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August 4, 2011
Fire department paramedics tout breathing aids in Calif.
By Sarah Burge
RIVERSIDE COUNTY, Calif. — A device used to treat sleep apnea is helping Riverside County paramedics with patients who are struggling to breathe and, in some cases, it is preventing lengthy hospital stays.
Since April, all paramedics in Riverside County have been using continuous positive airway pressure devices, known as CPAP, on patients who have signs of congestive heart failure. The condition can cause patients' lungs to become congested with fluid, making it difficult for them to breathe.
The CPAP device being used in Riverside County consists of a mask that straps snugly to the patient's face, creating a seal around the mouth and nose, attached to an oxygen tank that pushes air into the patient's lungs.
These types of devices originally were used to help people with sleep apnea, Riverside County Fire Department officials said. The condition involves pauses in breathing while a person sleeps.
Now, CPAP is used in hospital intensive care units and emergency departments, in addition to its use by paramedics, they said.
Battalion Chief Phil Rawlings said the devices his department is using cost about $60 apiece and must be replaced after each use. Outfitting all 96 stations — including initial startup expenses — cost about $39,000, Rawlings said.
From April through early July, Rawlings said, paramedics from his department used the devices on 48 patients. All benefited from the procedure, some dramatically, Rawlings said.
"We're really, really pleased with it," he said.
The new equipment was mandated for all Riverside County paramedics by the Riverside County EMS Agency, which designs, implements and oversees the county's emergency medical services system, Director Bruce Barton said.
Elsewhere, CPAP has gained widespread use among paramedics in the past three years, he said.
Some San Bernardino County agencies began using the device in 2007 and it was mandated for all paramedics there in 2009, said Dr. Reza Vaezazizi, medical director for the Inland Counties Emergency Medical Agency, which also oversees Inyo and Mono counties.
"CPAP has been one of our biggest successes," Vaezazizi said.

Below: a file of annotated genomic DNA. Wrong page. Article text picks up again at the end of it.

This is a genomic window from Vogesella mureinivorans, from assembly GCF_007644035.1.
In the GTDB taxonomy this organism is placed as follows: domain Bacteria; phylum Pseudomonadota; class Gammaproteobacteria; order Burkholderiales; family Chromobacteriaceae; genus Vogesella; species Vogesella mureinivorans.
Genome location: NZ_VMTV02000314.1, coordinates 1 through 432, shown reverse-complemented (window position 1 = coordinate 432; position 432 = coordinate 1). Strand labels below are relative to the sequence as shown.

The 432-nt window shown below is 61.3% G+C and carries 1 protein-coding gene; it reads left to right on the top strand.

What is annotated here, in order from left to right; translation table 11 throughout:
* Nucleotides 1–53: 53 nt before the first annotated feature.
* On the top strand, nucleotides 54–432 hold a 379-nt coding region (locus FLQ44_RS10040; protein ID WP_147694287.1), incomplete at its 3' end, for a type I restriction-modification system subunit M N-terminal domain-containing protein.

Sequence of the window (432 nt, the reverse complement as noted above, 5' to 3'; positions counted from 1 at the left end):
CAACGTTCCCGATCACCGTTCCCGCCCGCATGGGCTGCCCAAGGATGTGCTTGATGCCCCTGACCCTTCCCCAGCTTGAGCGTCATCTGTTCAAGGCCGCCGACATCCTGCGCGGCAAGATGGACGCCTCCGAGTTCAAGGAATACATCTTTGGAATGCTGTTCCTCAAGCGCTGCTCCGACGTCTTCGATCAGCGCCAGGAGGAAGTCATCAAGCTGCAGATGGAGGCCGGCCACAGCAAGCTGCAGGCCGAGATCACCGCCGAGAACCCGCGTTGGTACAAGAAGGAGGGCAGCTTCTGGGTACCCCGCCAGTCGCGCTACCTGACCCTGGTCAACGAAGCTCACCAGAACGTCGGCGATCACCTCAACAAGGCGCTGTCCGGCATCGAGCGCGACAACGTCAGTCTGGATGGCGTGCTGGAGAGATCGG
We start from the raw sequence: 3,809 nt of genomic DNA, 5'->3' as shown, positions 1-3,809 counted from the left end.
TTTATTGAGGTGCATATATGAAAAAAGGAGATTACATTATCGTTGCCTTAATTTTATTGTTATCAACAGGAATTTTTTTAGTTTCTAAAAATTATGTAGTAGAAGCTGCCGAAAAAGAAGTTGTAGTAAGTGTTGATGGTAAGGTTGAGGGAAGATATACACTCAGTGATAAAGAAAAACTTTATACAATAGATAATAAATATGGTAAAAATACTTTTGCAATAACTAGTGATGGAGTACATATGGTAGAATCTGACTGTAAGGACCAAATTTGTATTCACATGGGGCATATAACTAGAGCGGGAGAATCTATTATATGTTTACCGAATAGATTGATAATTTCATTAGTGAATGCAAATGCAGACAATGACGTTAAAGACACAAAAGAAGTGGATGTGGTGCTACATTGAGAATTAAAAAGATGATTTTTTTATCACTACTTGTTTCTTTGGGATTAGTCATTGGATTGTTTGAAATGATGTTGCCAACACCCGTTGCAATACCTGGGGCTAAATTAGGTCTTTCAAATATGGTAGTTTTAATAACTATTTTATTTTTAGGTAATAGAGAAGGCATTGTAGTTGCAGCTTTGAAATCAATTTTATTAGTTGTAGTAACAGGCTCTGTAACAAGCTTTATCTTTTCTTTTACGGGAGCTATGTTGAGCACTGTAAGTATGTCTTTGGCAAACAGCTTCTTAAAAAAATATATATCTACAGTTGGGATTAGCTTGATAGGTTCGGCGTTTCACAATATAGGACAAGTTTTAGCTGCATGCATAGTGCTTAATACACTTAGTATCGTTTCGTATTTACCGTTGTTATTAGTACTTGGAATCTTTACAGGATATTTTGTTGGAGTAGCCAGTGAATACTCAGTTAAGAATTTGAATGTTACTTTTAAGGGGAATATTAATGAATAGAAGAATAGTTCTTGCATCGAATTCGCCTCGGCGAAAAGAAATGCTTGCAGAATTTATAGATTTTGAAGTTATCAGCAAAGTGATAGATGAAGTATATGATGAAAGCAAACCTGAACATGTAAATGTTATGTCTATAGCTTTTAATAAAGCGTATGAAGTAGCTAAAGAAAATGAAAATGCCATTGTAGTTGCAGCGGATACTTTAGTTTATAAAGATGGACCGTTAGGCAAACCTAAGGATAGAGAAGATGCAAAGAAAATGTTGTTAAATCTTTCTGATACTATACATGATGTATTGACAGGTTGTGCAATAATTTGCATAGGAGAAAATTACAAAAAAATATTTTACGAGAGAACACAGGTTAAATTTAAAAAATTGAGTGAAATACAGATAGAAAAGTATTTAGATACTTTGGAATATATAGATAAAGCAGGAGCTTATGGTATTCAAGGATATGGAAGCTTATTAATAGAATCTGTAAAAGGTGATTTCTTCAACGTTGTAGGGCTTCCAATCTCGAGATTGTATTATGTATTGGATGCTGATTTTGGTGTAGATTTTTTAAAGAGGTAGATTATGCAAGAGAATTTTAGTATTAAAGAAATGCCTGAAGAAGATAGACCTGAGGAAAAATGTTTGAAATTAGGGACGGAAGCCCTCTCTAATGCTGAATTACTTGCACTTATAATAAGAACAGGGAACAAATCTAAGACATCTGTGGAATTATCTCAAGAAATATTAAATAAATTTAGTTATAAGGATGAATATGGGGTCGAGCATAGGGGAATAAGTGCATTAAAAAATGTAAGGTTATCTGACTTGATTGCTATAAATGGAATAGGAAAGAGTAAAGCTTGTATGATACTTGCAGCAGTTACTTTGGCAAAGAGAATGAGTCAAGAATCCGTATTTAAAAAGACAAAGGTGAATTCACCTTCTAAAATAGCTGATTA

Vaezazizi said paramedics there are authorized to use CPAP on any patient who is awake and suffering from shortness of breath, including asthma patients.
While most patients who receive CPAP are suffering from heart failure or chronic obstructive pulmonary disease, Vaezazizi said, the agency decided to allow use on a broader range of conditions because it is difficult for paramedics in the field to pinpoint the cause of a patient's breathing troubles.
The key, Vaezazizi said, is that patients be awake so they can let paramedics know how well the device is working.
Vaezazizi said nearly 80 percent of patients report improvement to paramedics. Those who do not, he said, might have a more extreme problem or underlying condition, or they might be having trouble accepting the device because they are under stress.
During a recent demonstration at Cal Fire/Riverside County Fire Station No. 84 in Temecula, paramedic Capt. Hans Bolowich said the roar of the oxygen tank can be intimidating to patients at first, but once they put on the mask, patients see quick results.
"The goal is to get the patient to breathe better with the least amount of treatment," he said.
Without this tool, paramedics, or doctors later at the hospital, might have to insert a breathing tube, which is more traumatic for the patient, Bolowich and the other EMS officials said.
That procedure, used for critically ill patients, involves using a metal scope to help guide a flexible tube down the throat and into the trachea - the airway to the lungs.
Once a breathing tube has been inserted, the patient must be weaned off a ventilator in a hospital, a process that can take days, they said.
"In some cases, these patients never get weaned off, especially if they're older patients," Barton said.
With CPAP, Bolowich said, "You can walk in the room, you can put it on in 30 seconds and they're good to go."
Bolowich said his ailing mother was a recent beneficiary of the new device.
She was suffering from congestive heart failure and didn't know it, he said.
Paramedics were called to help her and used the device.
At the hospital, he said, "she was up on the floor within three hours. And she was home the next day."
Copyright 2011 The Press Enterprise, Inc.